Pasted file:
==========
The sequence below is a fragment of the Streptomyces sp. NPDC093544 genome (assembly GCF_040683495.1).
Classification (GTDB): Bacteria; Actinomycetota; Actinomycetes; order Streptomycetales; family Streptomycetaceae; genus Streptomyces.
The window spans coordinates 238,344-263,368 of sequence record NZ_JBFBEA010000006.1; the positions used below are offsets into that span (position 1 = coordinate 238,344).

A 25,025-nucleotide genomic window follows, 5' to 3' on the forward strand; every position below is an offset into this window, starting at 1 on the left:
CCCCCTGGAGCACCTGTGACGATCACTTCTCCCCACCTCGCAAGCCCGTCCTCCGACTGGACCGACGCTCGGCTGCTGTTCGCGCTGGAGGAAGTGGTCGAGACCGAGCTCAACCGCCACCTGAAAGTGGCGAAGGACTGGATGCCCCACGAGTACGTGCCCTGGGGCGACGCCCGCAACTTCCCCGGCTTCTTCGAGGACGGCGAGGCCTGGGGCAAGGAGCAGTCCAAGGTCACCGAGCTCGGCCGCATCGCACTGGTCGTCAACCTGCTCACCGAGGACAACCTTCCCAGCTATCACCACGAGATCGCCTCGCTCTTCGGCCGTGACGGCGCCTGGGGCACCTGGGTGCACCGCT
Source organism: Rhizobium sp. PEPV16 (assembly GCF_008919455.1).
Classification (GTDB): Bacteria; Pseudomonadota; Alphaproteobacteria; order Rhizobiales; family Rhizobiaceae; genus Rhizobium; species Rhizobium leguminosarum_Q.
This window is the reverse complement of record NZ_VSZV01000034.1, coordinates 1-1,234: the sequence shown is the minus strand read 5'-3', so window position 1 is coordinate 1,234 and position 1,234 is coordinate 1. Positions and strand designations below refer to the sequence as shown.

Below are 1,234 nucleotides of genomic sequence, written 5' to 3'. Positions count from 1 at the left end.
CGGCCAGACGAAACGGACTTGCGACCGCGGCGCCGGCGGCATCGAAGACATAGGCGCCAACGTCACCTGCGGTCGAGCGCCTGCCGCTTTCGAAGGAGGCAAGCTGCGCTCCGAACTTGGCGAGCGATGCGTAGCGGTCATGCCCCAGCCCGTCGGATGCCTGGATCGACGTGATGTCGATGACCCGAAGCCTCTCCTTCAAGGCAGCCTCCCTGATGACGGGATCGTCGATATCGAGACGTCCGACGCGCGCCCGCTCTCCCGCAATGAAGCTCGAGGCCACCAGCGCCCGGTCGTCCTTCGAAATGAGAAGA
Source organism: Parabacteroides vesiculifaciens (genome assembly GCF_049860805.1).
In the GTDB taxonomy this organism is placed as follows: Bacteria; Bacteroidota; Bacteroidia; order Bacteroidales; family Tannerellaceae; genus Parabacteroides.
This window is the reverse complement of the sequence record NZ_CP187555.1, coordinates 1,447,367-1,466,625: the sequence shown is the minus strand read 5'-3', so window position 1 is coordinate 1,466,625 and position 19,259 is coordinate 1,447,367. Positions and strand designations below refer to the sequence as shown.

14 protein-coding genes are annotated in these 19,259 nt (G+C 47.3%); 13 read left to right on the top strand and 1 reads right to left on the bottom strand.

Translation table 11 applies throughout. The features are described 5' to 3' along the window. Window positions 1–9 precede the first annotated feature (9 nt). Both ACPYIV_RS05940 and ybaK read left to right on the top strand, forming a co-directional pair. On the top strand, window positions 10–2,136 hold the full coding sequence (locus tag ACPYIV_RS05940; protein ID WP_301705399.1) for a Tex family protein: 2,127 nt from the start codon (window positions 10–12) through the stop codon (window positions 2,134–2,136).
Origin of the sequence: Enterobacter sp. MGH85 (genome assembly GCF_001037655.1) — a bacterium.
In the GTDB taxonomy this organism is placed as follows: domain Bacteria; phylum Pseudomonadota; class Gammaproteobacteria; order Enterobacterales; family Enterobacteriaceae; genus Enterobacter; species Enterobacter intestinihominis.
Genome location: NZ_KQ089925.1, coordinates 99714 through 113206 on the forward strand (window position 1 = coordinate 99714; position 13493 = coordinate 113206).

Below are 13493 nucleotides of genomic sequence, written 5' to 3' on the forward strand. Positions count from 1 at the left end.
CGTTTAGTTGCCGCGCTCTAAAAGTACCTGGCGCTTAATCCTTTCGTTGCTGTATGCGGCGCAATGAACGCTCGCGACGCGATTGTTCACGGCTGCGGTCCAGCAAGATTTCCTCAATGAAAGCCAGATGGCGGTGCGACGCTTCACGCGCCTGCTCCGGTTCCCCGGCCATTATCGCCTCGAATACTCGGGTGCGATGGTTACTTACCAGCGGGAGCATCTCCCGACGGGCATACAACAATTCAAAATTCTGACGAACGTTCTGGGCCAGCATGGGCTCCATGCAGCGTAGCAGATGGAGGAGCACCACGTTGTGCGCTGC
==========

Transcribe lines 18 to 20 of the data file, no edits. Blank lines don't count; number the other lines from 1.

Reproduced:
Genome location: NZ_KQ089925.1, coordinates 99714 through 113206 on the forward strand (window position 1 = coordinate 99714; position 13493 = coordinate 113206).

Below are 13493 nucleotides of genomic sequence, written 5' to 3' on the forward strand. Positions count from 1 at the left end.
CGTTTAGTTGCCGCGCTCTAAAAGTACCTGGCGCTTAATCCTTTCGTTGCTGTATGCGGCGCAATGAACGCTCGCGACGCGATTGTTCACGGCTGCGGTCCAGCAAGATTTCCTCAATGAAAGCCAGATGGCGGTGCGACGCTTCACGCGCCTGCTCCGGTTCCCCGGCCATTATCGCCTCGAATACTCGGGTGCGATGGTTACTTACCAGCGGGAGCATCTCCCGACGGGCATACAACAATTCAAAATTCTGACGAACGTTCTGGGCCAGCATGGGCTCCATGCAGCGTAGCAGATGGAGGAGCACCACGTTGTGCGCTGC